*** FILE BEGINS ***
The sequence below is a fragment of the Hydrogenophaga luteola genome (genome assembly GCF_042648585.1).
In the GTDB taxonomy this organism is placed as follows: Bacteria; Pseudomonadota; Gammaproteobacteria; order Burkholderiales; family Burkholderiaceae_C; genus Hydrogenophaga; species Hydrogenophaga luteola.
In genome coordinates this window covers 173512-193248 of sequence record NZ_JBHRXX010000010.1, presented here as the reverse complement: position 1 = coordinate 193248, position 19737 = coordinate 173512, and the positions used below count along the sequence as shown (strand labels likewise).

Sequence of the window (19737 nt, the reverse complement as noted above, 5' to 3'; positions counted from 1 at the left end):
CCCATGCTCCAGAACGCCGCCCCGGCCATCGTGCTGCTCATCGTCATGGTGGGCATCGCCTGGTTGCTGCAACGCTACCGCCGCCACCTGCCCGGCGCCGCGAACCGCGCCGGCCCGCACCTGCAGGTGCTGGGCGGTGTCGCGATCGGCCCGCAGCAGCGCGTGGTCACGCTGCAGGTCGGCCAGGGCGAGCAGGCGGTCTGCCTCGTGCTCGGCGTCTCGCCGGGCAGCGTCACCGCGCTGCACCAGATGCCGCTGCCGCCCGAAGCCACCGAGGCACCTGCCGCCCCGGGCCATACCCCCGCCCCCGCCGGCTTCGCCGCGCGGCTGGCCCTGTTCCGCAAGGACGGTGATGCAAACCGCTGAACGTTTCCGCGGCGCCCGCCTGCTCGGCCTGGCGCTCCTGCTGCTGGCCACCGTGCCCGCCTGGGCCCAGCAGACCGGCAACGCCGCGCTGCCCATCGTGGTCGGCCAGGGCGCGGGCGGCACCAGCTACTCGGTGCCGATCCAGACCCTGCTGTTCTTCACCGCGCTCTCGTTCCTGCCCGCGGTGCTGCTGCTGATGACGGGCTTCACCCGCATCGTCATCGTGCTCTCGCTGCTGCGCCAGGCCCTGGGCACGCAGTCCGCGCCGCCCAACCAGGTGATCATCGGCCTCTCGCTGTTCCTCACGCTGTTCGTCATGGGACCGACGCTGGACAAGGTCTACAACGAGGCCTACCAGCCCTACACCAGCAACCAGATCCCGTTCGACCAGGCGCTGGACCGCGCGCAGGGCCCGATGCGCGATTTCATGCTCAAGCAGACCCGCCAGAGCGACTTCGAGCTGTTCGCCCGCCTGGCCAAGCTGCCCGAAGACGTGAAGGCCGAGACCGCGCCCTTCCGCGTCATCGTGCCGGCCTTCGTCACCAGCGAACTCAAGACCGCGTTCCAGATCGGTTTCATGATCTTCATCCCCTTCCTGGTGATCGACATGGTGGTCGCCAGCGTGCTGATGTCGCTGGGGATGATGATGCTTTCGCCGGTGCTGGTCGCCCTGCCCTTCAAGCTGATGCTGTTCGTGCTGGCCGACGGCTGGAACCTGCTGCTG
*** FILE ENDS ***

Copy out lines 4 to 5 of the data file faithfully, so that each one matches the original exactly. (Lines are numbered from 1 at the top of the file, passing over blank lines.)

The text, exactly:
Sequence of the window (19737 nt, the reverse complement as noted above, 5' to 3'; positions counted from 1 at the left end):
CCCATGCTCCAGAACGCCGCCCCGGCCATCGTGCTGCTCATCGTCATGGTGGGCATCGCCTGGTTGCTGCAACGCTACCGCCGCCACCTGCCCGGCGCCGCGAACCGCGCCGGCCCGCACCTGCAGGTGCTGGGCGGTGTCGCGATCGGCCCGCAGCAGCGCGTGGTCACGCTGCAGGTCGGCCAGGGCGAGCAGGCGGTCTGCCTCGTGCTCGGCGTCTCGCCGGGCAGCGTCACCGCGCTGCACCAGATGCCGCTGCCGCCCGAAGCCACCGAGGCACCTGCCGCCCCGGGCCATACCCCCGCCCCCGCCGGCTTCGCCGCGCGGCTGGCCCTGTTCCGCAAGGACGGTGATGCAAACCGCTGAACGTTTCCGCGGCGCCCGCCTGCTCGGCCTGGCGCTCCTGCTGCTGGCCACCGTGCCCGCCTGGGCCCAGCAGACCGGCAACGCCGCGCTGCCCATCGTGGTCGGCCAGGGCGCGGGCGGCACCAGCTACTCGGTGCCGATCCAGACCCTGCTGTTCTTCACCGCGCTCTCGTTCCTGCCCGCGGTGCTGCTGCTGATGACGGGCTTCACCCGCATCGTCATCGTGCTCTCGCTGCTGCGCCAGGCCCTGGGCACGCAGTCCGCGCCGCCCAACCAGGTGATCATCGGCCTCTCGCTGTTCCTCACGCTGTTCGTCATGGGACCGACGCTGGACAAGGTCTACAACGAGGCCTACCAGCCCTACACCAGCAACCAGATCCCGTTCGACCAGGCGCTGGACCGCGCGCAGGGCCCGATGCGCGATTTCATGCTCAAGCAGACCCGCCAGAGCGACTTCGAGCTGTTCGCCCGCCTGGCCAAGCTGCCCGAAGACGTGAAGGCCGAGACCGCGCCCTTCCGCGTCATCGTGCCGGCCTTCGTCACCAGCGAACTCAAGACCGCGTTCCAGATCGGTTTCATGATCTTCATCCCCTTCCTGGTGATCGACATGGTGGTCGCCAGCGTGCTGATGTCGCTGGGGATGATGATGCTTTCGCCGGTGCTGGTCGCCCTGCCCTTCAAGCTGATGCTGTTCGTGCTGGCCGACGGCTGGAACCTGCTGCTG